Excerpt from “Valley 101: A Slightly Skewed Guide to Living in Arizona,” a collection of Clay Thompson’s columns for The Arizona Republic. (Originally published April 2, 2000.)
Q: Since we moved to Arizona, my daughter and I have become avid hikers. The other day we saw our first rattlesnake. How many kinds of rattlesnakes are there around here?
A: I hate to tell you this, but there are a lot of them. And not just rattlesnakes. There are coral snakes, and a lot of others, including Gila monsters and killer bees. We’re not supposed to call them killer bees anymore. Africanized bees is the term. Call ’em what you like, they’re not nice neighbors.
The good news is your chances of being bitten or stung or otherwise killed by any of these creatures are fairly small, unless you’re a dope or just naturally unlucky. A study a few years ago showed, as I recall, that the primary victims of rattlesnake bites are young, White males who had been drinking. Of course, the primary cause of a lot of problems is young, White males who have been drinking.
Snakes: There are 11 species of rattlesnakes in Arizona and, for the most part, they are best left alone. Technically, they are pit vipers, which have triangular heads, large fangs and pupils that resemble vertical slits. Much like some editors I’ve had.
If you’re hiking or climbing, don’t put your hands where you can’t see. Rattlers, affectionately known as buzz worms, don’t always rattle before they strike, and yes, baby snakes can be venomous.
You don’t even want to know about coral snakes. They don’t have fangs and they don’t have slitty eyes and instead of injecting venom in one quick shot, they chew on you for a while. Gross.
Coral snakes have black snouts and red, yellow and black rings. Other, harmless snakes have similar colors, but their snouts aren’t black and the red and yellow bands don’t touch. If the red and yellow bands touch and it just chewed on you, man, you’re fried. Get some help right away. Don’t call me to tell me to say you hate the Phoenix temperature range chart and, oh, by the way, you just got chewed on by a coral snake. Get to a doctor.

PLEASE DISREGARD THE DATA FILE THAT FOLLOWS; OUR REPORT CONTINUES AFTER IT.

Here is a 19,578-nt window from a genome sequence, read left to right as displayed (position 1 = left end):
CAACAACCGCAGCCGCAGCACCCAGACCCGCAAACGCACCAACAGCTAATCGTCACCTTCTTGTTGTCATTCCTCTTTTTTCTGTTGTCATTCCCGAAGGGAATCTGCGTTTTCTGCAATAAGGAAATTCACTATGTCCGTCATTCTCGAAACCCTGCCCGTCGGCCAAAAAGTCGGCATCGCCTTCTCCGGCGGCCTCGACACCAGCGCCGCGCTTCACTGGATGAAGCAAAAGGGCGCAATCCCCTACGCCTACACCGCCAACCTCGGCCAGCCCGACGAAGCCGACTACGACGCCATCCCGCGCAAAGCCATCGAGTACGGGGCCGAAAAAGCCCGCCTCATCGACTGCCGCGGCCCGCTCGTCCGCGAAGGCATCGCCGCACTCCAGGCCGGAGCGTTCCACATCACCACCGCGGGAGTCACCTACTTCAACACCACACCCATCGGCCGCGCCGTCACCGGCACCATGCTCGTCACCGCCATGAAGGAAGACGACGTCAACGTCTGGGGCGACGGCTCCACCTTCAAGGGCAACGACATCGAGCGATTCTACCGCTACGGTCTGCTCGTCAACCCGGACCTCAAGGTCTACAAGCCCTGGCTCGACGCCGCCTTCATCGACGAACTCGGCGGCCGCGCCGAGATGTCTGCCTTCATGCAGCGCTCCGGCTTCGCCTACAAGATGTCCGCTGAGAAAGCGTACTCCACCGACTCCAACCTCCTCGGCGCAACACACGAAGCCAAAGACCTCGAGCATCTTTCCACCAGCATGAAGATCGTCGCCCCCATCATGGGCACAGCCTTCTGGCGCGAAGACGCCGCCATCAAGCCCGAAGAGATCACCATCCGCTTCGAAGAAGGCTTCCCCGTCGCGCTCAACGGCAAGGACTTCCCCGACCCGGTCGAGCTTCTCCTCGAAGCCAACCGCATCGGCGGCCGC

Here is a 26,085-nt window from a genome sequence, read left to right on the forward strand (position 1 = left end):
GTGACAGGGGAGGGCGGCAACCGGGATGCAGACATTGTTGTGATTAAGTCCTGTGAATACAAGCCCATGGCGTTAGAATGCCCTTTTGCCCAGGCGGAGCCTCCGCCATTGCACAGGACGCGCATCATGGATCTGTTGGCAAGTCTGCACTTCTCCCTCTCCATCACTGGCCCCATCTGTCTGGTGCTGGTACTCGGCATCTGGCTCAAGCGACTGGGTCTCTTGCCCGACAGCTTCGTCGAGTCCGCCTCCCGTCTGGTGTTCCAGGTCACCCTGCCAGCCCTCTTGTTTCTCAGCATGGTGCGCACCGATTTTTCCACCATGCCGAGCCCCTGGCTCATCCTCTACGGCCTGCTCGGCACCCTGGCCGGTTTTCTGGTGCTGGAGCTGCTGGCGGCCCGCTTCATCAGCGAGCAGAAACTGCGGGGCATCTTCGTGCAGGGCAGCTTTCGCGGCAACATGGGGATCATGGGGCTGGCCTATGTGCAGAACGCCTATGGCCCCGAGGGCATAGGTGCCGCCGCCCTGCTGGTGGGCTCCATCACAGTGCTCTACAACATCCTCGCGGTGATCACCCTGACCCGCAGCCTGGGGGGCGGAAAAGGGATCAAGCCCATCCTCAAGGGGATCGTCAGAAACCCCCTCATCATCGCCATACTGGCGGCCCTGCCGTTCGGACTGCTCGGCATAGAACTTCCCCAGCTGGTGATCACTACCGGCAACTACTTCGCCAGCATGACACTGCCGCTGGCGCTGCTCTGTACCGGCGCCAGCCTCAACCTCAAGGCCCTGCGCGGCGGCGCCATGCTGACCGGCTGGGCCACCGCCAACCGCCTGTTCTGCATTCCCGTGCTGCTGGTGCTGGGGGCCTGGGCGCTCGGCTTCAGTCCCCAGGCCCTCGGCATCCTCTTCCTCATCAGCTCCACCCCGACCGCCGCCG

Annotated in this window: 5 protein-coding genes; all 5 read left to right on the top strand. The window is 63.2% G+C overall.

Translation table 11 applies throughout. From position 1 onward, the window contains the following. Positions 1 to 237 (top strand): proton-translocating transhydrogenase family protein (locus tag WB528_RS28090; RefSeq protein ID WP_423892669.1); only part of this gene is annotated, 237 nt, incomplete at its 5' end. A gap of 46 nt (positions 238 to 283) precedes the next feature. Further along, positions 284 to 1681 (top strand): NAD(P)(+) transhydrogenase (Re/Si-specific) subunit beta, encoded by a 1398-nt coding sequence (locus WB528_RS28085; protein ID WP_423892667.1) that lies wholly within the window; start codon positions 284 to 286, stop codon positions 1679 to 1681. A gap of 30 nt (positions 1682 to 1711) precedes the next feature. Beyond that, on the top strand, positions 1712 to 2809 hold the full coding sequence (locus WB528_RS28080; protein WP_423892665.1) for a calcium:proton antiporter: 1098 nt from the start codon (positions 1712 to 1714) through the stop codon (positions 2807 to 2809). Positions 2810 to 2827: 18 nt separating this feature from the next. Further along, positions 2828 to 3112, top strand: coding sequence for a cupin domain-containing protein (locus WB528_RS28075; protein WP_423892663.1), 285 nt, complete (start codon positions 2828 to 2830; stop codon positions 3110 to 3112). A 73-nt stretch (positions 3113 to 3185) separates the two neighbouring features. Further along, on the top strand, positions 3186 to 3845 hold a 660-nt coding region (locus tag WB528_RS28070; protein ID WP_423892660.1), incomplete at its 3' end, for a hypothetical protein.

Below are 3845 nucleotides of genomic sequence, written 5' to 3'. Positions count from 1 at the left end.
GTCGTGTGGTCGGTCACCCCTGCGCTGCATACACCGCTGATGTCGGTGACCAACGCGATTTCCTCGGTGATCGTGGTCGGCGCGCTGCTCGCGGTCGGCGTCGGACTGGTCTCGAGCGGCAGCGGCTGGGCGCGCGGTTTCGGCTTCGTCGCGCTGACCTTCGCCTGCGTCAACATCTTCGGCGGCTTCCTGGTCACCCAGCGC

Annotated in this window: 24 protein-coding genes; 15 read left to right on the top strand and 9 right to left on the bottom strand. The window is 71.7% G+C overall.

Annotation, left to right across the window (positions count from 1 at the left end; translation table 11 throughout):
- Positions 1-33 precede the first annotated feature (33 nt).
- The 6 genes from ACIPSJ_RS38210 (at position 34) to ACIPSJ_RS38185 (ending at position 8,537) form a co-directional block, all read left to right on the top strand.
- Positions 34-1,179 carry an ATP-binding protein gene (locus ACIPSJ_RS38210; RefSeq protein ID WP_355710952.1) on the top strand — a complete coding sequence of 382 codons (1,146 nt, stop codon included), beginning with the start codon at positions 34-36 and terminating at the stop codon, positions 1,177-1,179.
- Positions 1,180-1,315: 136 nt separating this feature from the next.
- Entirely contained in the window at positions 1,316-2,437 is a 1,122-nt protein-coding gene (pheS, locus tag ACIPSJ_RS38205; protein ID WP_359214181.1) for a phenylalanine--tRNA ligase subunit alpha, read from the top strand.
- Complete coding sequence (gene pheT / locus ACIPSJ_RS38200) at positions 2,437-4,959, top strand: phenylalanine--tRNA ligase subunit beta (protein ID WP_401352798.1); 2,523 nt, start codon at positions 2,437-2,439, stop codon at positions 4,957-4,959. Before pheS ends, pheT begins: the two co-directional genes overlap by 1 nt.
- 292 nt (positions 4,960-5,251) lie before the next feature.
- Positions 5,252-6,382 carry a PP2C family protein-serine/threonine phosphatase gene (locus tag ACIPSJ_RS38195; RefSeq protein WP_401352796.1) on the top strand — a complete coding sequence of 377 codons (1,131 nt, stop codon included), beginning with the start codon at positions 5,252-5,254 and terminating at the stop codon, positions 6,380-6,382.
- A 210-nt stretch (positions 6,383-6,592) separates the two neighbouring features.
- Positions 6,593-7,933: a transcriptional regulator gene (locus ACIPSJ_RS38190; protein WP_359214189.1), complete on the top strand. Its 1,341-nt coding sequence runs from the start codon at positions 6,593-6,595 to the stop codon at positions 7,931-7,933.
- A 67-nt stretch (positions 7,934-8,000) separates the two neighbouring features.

Gila monsters are the largest U.S. lizard, up to 22 inches, and the only venomous U.S. lizard. They’re shy, slow-moving things and would be quite happy if you didn’t stop and say, “Hey, there’s one of them Gila monsters. Watch me swing it by its tail.”
Legend has it that Gila monster venom is especially toxic because the lizard does not have an anus and secretes waste through its mouth. (I hope you’re not reading this over breakfast.) This isn’t true, but its venom is considered to be at least as toxic as that of most rattlesnakes, and if you did manage to tick one off to the point that it chewed on you, you should get some help right away.
There’s more — scorpions and black widows and brown recluse spiders. My advice would be to either stay home, which wouldn’t be much fun; take care and use common sense; or keep a young, White male who has been drinking with you at all times and let him get chewed on.